“Oh. your audience is going to be a judge or whatever and someone who knows more about it. I don’t understand what’s going on here. you’ve got to go back and practice it again. Now. I don’t know anything about that. sit down with either a layperson or a colleague in your firm or office that has had nothing to do with the case. it’s antitrust state . “It’s about ERISA. But at the same time. they’re going to be dealing with a lot of different stuff.” And if that person can’t come back to you after reading through it once and answer two questions — what is this case about. But take five minutes and say.” you haven’t made it clear enough. they’ll say. “This is an ERISA preemption case. but it’s something that I do both with respect to oral argument and with respect to the brief. or you don’t understand it. look. you’re too much at the level of jargon.2010 Chief Justice Roberts 25 BAG: Do you have any other favorite practice tips in preparing for oral argument? JGR: I don’t know if it counts as a tip or not. in a little bit of time and comfortably before the argument. And that is before the brief is due or filed. “Just read. You’re too immersed in it. And the same with an argument. can you spend a half hour — and read this brief and tell me what you think?” And he’ll look at it and say.” And you say. yes. don’t give the argument to a layperson. and if an intelligent layperson or an intelligent lawyer who is not a litigator and not in that area sits down and says. A nonlitigator is what I would look for. So many times. in five minutes if you can’t explain what’s this case about and why should you win. What’s it about?” And you think. It’s not clear enough. And just drop the brief on them and say. and why should I win? — you need to go back and start over because. So you talk to your parents or your sister or your brother who is not a lawyer. “Look. “You’ve got a case.

Oh. Well. they do. and it’s all the people from the environmental groups and they’re all . .” or whatever. It’s too complicated. They’re going to probe your position. And the same with my point earlier about just getting someone who’s not involved in the area. . I can’t explain it. get people from the other side. or you can do it at a big law firm because here’s somebody who’s not going to agree with our position here. And if they don’t leave that case and say. Let’s put her or him on the case in moot court and we’ll get some good questions. . Same thing if you’re representing business interests: don’t get all the folks from the business groups there. BAG: But a lot of people insulate themselves from that sort of criticism. this person’s worked in this area for years. you’ve got to do some more work. and you look at the moot court. because the judge is certainly going to do that. You mentioned earlier. Instead. the ones who are going to ask the hostile questions.” Then you’re not ready to give the argument. and you’ll be prepared. The judge isn’t interested in singing to the choir or being a cheerleader. You’re pushing a case for an environmental group.26 The Scribes Journal of Legal Writing 2010 action. it’s a great thing: now there are a lot of groups giving moot courts. you ought to be able to tell them in simple English — that they don’t have to be an expert — exactly what it’s about and why you should win. . I see why you . that doesn’t make sense. No. get people who are not going to be naturally inclined toward your interests. “Oh. . JGR: Yeah. BAG: Consumer advocates. . So if you’re going to do a moot court. fine — the . He’ll know all the tough questions. you want [laughter] . and you see it in moot courts.” or “that’s not fair. don’t they? JGR: Well. you want the people from the other side.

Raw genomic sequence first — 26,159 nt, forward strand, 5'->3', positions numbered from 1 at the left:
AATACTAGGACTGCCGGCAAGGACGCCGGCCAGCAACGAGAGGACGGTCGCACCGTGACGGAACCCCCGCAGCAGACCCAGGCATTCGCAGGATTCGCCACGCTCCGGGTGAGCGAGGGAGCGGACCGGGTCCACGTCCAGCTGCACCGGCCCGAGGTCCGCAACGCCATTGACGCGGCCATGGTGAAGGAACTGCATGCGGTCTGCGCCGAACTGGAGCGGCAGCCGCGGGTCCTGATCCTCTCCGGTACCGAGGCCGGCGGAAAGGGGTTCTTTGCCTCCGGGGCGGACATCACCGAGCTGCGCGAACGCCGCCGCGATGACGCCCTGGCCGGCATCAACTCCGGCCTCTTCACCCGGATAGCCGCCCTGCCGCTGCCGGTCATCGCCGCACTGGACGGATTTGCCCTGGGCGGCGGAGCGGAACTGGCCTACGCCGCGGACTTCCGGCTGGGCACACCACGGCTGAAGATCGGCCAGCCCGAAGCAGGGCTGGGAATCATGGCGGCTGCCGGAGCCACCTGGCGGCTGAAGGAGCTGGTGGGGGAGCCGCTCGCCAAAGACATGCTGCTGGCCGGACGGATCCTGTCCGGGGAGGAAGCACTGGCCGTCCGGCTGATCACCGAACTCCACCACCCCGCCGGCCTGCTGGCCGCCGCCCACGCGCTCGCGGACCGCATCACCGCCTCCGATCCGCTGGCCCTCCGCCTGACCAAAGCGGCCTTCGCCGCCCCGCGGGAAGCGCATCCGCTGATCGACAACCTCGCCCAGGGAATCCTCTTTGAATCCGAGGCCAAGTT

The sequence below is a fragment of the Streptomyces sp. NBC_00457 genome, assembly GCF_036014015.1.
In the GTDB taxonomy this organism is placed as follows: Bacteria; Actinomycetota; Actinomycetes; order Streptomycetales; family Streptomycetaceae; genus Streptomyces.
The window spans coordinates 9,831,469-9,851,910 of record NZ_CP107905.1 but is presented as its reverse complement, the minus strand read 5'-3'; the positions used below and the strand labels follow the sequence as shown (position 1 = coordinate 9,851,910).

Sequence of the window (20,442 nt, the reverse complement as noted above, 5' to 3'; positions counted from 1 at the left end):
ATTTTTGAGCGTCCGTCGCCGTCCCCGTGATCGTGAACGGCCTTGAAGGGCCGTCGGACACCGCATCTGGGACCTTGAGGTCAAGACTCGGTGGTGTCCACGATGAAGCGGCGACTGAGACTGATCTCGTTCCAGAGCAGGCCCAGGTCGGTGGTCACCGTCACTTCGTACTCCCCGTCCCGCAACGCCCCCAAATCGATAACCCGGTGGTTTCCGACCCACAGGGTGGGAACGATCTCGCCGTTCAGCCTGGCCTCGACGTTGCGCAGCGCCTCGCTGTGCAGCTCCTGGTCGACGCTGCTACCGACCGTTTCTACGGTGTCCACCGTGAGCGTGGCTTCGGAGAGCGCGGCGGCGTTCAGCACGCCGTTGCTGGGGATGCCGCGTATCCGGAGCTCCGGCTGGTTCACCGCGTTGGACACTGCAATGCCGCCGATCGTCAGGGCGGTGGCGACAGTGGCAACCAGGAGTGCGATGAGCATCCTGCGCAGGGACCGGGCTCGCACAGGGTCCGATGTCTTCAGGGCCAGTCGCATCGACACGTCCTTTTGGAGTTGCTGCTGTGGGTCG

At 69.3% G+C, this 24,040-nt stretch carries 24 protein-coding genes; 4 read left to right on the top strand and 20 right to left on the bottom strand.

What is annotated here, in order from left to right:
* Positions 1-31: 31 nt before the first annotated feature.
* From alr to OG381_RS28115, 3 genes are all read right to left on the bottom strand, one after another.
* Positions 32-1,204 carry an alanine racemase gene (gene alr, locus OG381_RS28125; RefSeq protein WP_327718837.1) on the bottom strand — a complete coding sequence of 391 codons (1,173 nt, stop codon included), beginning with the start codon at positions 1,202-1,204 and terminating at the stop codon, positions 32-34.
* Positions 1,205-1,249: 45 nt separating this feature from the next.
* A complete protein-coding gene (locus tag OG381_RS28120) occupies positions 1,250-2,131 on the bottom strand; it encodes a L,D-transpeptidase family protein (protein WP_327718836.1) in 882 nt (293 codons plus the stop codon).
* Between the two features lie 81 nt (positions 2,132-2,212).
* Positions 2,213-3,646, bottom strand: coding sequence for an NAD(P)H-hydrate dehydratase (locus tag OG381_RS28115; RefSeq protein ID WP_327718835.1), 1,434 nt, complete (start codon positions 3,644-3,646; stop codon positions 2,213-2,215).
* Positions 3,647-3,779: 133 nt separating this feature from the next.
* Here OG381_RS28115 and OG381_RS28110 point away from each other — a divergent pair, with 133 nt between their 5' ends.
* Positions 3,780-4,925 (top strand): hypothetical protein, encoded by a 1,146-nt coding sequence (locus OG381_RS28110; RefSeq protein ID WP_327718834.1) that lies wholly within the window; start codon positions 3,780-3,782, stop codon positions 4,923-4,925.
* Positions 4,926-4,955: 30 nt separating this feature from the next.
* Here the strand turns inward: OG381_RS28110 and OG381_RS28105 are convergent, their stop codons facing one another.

One of the Justices may have written 20 opinions in this area over the last 20 years and know it from top to bottom. isn’t it. And as I said. in the profession of specialists’ not really having enough empathy with nonspecialists to be able to communicate as clearly as they might? JGR: Well. You’re at this abstract level of preparation. It’s not a hard question. You haven’t thought about it. and he came up with a formulation that readers are impatient to get the goods. and more power to you. Or you tend to give an answer that doesn’t help move your case along. and the question is kind of down here. many times are expert lawyers befuddled by the simple question. and you see it on our Court with nine judges. Do you think that’s true of judges? . . You need it. So you tend to give a bad answer. and most judges . an English professor. I’m not. you may be the world’s leading expert in a particular question in patent law. And what I’ve seen many. . maybe the first case of its type that the judge or Justice has heard. Another. but it’s one you haven’t prepared. with rare exceptions. We have nine different levels of sophistication in any particular case.2010 Chief Justice Roberts 27 judge hasn’t worked in it in years. and they’re going to resent having to work any harder than necessary to get them. you’re not going to reach me. most judges are generalists. And you have to be prepared to answer at both of those levels. BAG: It’s a fairly endemic problem. And so if you can’t translate that expertise down to my level. and it’s not going to help you at the end of the day. because you haven’t thought about what somebody just getting into this area might think and how they’d have a problem. BAG: One of my good friends is a writing professor named John Trimble.